Harrisburg, PA — Pennsylvania’s three harness tracks have been approved for a total of 472 racing programs for 2021. The number is down slightly from 2020, when the tracks were awarded 484 dates.
The Pennsylvania Horse Racing Commission took the action at its meeting Nov. 17.
The Meadows Racetrack & Casino applied for 185 days, down from 195 in its 2020 application. Harrah’s Philadelphia Casino & Racetrack requested 150, the same number as this year. The Downs at Mohegan Sun Pocono was awarded 137 programs, down two from 2020.
The Meadows calendar calls for racing from Jan. 6-Dec. 30 with two one-week breaks in April and September for track maintenance. Racing will be held three days a week (Wednesday through Friday) in January, February and March, and four days a week the remainder of the year.
Tuesday will be the fourth day each week in April and September through December. Saturday will replace Tuesday from May through August based on the submitted calendar. Post time is listed at 12.45 p.m. for all days.
Harrah’s Philadelphia is scheduled begin its meet April 2 and race through Dec. 26. Through most of the season, racing will be held on the customary schedule of Wednesday, Thursday, Friday and Sunday. There are two evening cards set for Sept. 10 and Oct. 1. Most programs will begin at 12:25 p.m. or 12:40 p.m.
Pocono has set Feb. 6 as opening day and Oct. 30 as closing day. From April through September, racing is planned for four days a week from Saturday through Tuesday; in February, only on Saturday and Sunday; and in March and October, Saturday through Monday. Post time is 12:30 p.m. Saturday, Monday and Tuesday, and at 5 p.m. Sunday.
Representatives of the harness tracks provided the PHRC with updates on their 2020 meets, which were interrupted or delayed because of COVID-19 restrictions.
Harrah’s Philadelphia, which was scheduled to open in April but didn’t begin racing until late June, has “had a good run” this year, according to Barry Brown, director of racing operations. From July through October, export pari-mutuel handle was up 21 percent from 2019; on-track handle on the live product was down only one-half of one percent; and wagers on other tracks at Harrah’s Philadelphia was up 30 percent given the closure of some local wagering outlets because of COVID-19.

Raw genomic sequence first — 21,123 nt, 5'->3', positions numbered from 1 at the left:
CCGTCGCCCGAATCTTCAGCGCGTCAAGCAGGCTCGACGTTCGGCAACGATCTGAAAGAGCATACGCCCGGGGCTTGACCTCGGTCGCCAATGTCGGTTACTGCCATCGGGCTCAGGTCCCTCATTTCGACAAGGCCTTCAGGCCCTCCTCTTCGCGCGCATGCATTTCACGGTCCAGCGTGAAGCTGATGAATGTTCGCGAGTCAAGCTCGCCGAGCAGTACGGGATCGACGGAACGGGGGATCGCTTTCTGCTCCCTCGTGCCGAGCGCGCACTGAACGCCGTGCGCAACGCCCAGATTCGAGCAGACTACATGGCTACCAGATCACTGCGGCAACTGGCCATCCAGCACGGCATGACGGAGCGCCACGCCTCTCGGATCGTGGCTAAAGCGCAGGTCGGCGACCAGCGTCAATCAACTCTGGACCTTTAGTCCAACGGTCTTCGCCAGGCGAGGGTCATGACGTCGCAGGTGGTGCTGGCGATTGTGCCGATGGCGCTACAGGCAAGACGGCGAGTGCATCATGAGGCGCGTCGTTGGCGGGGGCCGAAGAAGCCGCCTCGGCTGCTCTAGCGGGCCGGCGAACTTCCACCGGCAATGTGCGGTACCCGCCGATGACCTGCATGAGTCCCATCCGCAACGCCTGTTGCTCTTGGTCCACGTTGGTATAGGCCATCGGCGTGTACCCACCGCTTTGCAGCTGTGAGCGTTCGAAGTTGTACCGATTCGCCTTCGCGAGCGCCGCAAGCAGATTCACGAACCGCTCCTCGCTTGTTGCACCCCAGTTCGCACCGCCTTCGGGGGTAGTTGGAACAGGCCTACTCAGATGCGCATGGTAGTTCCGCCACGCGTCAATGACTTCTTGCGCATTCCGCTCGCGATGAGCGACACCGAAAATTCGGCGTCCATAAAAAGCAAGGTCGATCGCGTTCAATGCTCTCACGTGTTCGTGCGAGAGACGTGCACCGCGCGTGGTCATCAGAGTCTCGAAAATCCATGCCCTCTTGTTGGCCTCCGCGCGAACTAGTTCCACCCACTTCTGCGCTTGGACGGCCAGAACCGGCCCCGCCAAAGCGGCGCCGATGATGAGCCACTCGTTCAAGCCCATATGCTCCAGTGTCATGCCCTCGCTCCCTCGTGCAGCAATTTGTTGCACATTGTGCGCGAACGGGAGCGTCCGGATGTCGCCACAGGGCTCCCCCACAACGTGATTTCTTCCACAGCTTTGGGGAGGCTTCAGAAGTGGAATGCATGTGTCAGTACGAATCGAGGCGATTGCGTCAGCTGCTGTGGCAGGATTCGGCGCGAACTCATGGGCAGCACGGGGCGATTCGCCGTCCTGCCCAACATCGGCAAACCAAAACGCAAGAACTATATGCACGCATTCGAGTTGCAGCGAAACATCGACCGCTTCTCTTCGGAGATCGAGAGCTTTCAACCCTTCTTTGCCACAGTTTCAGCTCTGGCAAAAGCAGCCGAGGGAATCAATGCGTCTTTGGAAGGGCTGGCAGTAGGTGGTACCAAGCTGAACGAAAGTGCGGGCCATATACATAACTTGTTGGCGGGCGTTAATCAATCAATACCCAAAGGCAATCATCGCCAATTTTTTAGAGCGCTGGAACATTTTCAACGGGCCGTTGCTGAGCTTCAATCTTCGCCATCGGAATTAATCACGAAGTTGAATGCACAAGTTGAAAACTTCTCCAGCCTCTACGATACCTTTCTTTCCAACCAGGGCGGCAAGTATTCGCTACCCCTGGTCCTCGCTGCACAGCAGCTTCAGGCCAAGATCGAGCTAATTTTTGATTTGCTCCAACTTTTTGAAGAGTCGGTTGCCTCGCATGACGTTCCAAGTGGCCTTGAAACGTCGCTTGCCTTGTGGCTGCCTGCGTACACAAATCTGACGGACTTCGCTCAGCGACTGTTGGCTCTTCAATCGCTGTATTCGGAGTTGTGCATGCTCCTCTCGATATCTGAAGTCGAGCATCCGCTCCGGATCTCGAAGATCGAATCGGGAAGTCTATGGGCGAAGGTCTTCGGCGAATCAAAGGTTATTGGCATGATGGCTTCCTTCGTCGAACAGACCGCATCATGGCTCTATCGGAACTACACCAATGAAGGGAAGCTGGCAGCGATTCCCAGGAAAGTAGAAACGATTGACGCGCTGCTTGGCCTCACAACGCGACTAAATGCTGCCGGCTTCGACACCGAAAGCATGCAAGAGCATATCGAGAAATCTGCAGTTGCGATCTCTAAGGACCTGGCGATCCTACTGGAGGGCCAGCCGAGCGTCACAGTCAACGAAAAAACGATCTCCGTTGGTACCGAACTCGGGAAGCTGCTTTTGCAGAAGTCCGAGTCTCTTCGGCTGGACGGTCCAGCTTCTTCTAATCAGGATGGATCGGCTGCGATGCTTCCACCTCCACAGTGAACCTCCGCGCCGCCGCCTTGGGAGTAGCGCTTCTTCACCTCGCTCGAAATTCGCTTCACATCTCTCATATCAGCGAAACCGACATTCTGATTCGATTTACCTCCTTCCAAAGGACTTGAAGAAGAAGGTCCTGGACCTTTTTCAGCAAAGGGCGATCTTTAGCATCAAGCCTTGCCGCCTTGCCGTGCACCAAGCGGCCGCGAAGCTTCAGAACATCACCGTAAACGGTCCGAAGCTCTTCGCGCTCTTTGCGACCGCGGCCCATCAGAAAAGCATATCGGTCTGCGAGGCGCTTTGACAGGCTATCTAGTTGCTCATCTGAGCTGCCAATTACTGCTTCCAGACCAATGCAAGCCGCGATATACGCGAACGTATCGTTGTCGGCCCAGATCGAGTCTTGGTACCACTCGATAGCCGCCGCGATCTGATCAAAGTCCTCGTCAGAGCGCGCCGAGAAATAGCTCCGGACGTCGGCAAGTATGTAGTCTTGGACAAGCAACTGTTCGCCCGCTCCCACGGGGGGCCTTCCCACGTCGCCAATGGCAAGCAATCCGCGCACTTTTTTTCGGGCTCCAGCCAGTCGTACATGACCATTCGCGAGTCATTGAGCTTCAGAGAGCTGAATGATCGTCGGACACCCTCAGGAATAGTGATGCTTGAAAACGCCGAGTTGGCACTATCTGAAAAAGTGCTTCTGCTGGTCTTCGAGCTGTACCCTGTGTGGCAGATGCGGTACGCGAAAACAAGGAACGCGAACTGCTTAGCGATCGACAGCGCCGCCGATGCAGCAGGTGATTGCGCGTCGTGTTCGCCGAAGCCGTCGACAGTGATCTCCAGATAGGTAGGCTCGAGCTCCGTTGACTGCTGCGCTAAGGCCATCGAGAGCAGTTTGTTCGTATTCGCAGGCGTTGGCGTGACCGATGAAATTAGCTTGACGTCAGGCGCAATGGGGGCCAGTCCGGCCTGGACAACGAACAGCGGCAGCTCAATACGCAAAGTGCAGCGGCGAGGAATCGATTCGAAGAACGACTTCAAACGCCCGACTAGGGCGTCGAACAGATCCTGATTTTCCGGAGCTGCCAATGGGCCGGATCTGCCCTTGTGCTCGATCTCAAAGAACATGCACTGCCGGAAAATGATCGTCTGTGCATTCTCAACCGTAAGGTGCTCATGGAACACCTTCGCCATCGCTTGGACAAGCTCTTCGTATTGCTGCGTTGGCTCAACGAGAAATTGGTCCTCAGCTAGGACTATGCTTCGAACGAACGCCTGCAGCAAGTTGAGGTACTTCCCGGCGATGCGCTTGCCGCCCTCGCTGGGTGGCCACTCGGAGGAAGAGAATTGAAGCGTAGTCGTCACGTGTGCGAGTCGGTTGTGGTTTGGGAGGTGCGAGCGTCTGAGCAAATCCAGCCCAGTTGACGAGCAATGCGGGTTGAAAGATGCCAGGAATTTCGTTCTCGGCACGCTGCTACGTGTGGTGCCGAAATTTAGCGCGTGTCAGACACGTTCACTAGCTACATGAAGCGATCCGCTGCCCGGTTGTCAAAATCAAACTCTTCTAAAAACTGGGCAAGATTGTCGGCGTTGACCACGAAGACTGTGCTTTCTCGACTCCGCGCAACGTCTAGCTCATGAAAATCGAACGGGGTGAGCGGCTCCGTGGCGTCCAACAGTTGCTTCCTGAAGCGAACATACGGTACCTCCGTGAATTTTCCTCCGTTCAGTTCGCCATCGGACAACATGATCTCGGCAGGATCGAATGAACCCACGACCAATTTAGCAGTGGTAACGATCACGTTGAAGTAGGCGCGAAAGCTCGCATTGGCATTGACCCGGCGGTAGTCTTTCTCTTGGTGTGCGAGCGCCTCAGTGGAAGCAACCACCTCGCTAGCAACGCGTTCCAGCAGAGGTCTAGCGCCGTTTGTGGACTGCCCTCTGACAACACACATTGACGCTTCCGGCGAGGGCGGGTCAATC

In addition, Brown said advance deposit wagering was up about 200 percent from January through October of this year.
The Meadows has had a “rollercoaster ride” in 2020, said Mark Loewe, who is retiring from his position as vice president of racing. March wagering was strong until the shutdown, and when the facility reopened in late June, it declined in part because other racetracks had gotten the jump on reopening, he said.
July and August numbers were good, but September and October were weak, Loewe said, citing competition from betting on professional sports.
Tony Salerno, director of the PHRC Standardbred Bureau, credited all stakeholders for making adjustments and implementing protocols in the wake of COVID-19 this year. He urged them to continue adhering to those procedures this year and into next year.
“We’ve had very few incidents (at the tracks),” Salerno said. “I’d like to thank all the horsemen, the tracks and (commission) staff.”
The PHRC also heard a recap and preview of the marketing plan created by the Meadows Standardbred Owners Association. The focus of the 2020 plan was altered because of the COVID-19 shutdown in mid-March, but the report said the shift to online marketing was successful given the circumstances.
A highlight of the program was a five-hour live stream of the Adios Day program that served to engage fans given the fact no patrons were permitted on the grounds. There were 55,000 viewers, and the total handle for the day came close to $1 million.
Dawnelle Mock, marketing director for the MSOA, was able to raise about $18,000 in sponsorship money tied to the Adios marketing program. Mock said it was so successful the MSOA and its marketing partners plan to do the live stream again in 2021 even if patrons are allowed to attend the Adios.
Under a change in state law a few years ago, one percent of purse funds from slot machine revenue was shifted to support the marketing and promotion of racing statewide (through the Pennsylvania Horse Racing Association) and the individual horsemen’s and breeders’ associations. Up to $2 million has been available each year, and the PHRC signs off on all the marketing programs.